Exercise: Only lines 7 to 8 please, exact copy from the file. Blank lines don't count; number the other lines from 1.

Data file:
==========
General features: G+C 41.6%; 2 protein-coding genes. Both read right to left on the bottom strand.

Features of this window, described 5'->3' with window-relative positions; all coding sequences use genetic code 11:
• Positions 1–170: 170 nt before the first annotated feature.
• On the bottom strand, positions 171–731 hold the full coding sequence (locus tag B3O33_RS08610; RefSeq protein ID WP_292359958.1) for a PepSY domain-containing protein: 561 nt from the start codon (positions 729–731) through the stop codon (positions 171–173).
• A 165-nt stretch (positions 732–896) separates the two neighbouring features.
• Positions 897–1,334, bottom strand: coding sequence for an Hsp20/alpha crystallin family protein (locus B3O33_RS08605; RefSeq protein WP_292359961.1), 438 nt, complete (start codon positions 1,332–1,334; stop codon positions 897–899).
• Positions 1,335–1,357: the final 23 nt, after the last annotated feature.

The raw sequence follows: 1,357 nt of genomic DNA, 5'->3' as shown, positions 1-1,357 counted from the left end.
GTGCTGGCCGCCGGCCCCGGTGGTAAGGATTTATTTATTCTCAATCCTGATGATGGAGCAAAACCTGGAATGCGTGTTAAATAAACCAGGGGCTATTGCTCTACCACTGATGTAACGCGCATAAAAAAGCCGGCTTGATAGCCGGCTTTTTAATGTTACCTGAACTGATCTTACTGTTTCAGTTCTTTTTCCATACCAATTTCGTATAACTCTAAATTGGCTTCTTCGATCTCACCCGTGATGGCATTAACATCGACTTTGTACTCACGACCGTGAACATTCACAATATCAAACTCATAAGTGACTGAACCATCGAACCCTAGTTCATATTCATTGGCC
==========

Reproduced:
• Positions 1,335–1,357: the final 23 nt, after the last annotated feature.

The raw sequence follows: 1,357 nt of genomic DNA, 5'->3' as shown, positions 1-1,357 counted from the left end.